The Buddha taught that consciousness arises only out of conditions; without the presence of conditions there is no consciousness. Consciousness depends on form, feelings, perceptions and impulses for its arising and cannot exist independently of them. It is essentially an observing function.
Harmonisation of unconscious and conscious
An individuated individual is one in whom the unconscious and conscious are harmonised, and ego is decentralised. This is achieved by getting in touch with the unconscious, without allowing the ego to be overwhelmed by it. Ego has an explicit value.
Functions which exist below the threshold of consciousness need to be brought above that threshold, repressed shadow contents need to be acknowledged, and the major archetypes of the collective unconscious.
In the human psyche, according to Buddhism, nine levels of consciousness exist. The first five correspond to the five senses and are called: eye consciousness, ear consciousness, nose consciousness, tongue consciousness, and body consciousness. The remaining four are levels of mind consciousness.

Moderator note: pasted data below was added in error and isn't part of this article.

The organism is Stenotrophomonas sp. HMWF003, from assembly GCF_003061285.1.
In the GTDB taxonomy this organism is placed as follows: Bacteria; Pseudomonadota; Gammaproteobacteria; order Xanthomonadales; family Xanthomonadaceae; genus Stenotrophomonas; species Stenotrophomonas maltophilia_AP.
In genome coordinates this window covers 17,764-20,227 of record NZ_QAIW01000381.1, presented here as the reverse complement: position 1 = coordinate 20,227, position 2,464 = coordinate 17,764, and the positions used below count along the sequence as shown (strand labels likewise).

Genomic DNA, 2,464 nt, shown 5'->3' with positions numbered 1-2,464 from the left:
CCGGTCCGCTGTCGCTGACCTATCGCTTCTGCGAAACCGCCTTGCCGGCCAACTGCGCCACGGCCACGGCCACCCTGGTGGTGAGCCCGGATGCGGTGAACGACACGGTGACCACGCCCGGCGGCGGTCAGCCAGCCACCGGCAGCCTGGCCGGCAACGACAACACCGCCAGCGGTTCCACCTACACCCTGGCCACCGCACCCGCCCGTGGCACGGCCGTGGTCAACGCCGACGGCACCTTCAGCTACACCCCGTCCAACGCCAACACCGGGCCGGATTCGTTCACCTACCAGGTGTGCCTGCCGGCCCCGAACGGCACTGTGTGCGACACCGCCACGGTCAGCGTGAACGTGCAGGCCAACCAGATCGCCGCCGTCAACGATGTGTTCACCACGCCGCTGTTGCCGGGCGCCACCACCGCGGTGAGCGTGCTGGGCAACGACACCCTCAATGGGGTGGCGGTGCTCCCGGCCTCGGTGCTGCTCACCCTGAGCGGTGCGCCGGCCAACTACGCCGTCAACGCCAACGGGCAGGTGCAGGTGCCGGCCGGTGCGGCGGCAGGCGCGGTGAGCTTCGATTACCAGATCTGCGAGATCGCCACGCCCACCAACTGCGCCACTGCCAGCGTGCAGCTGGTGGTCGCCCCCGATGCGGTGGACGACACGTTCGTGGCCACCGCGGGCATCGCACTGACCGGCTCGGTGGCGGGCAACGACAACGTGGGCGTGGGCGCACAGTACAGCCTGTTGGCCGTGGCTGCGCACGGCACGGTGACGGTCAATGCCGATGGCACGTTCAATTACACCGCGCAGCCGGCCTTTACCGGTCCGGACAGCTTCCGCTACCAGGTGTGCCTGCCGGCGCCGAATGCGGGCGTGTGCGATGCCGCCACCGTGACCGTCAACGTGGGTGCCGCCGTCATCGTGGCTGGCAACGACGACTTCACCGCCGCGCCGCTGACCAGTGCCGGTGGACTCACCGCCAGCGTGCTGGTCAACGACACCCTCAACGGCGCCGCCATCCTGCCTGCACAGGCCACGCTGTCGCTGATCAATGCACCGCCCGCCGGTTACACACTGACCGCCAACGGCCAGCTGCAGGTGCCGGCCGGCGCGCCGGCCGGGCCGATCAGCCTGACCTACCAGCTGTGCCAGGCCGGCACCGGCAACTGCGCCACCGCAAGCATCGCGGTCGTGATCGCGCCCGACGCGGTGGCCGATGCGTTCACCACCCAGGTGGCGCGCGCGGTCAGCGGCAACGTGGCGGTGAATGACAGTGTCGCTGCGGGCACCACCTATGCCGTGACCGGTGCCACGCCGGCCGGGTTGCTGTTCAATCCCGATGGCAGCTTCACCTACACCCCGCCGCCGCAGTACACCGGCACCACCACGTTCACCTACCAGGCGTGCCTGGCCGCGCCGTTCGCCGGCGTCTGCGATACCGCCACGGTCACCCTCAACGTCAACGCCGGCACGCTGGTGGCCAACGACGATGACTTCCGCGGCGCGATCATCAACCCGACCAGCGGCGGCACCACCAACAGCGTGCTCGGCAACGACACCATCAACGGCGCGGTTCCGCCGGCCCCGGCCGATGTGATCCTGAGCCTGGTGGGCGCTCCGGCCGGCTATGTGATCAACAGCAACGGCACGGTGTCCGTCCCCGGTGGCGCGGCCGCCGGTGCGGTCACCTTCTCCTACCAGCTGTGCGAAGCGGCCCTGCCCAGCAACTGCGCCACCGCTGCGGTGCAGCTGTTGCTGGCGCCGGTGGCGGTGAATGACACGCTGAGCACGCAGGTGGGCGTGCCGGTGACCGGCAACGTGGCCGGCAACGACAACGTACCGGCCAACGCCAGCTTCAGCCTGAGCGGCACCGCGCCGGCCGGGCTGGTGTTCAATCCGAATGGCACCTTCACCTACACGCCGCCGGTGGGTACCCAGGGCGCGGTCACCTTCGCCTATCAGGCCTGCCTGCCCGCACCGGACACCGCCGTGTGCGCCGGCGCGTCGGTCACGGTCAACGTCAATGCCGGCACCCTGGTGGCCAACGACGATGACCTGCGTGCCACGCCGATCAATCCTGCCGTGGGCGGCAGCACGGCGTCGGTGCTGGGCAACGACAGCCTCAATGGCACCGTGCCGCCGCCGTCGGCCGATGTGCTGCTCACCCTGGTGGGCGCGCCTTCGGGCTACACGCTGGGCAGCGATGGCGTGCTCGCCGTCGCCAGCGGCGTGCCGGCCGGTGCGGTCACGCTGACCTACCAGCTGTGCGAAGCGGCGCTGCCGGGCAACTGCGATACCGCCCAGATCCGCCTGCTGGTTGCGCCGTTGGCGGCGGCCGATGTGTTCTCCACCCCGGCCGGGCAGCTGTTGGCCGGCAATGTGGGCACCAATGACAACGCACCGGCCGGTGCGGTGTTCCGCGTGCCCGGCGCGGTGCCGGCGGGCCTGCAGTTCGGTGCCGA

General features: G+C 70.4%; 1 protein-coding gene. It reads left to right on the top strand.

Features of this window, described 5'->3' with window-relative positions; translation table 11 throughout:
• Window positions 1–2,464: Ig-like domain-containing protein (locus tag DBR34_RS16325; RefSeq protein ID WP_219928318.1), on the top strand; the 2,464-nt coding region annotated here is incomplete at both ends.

The sixth level of consciousness controls the perception of the outer and material world. The seventh level concerns our inner and spiritual world and guides our capacity for thought and judgment. The eight level is the "store" of Karma (alaya). The ninth level of consciousness is the basis of all spirituality and is called Amala, which means pure and uncontaminated.
Enlightenment results from the state where the conscious mind is depotentiated of energy through long practice and discipline, working with meditation. Nirvana the ultimate goal of Buddhism is a state in which there is no suffering or desire, and no sense of self.
It is a state of perfect happiness. Doctrinally Nibbana is said of the mind which no "longer is coming and going but which has attained a status in perpetuity, whereby "liberation can be said ergo the freed mind is equal to Nibbana in Buddhist doctrine.
Elsewhere the Buddha calls Nirvana 'the unconditioned element.
Beyond Freudian theory
Basically Freud explained about the pathological mind. Psychoanalytic theory is based on the conscious and unconscious psychological processes. Freud developed a theory of behaviour and mind, its urges or drives also thoughts.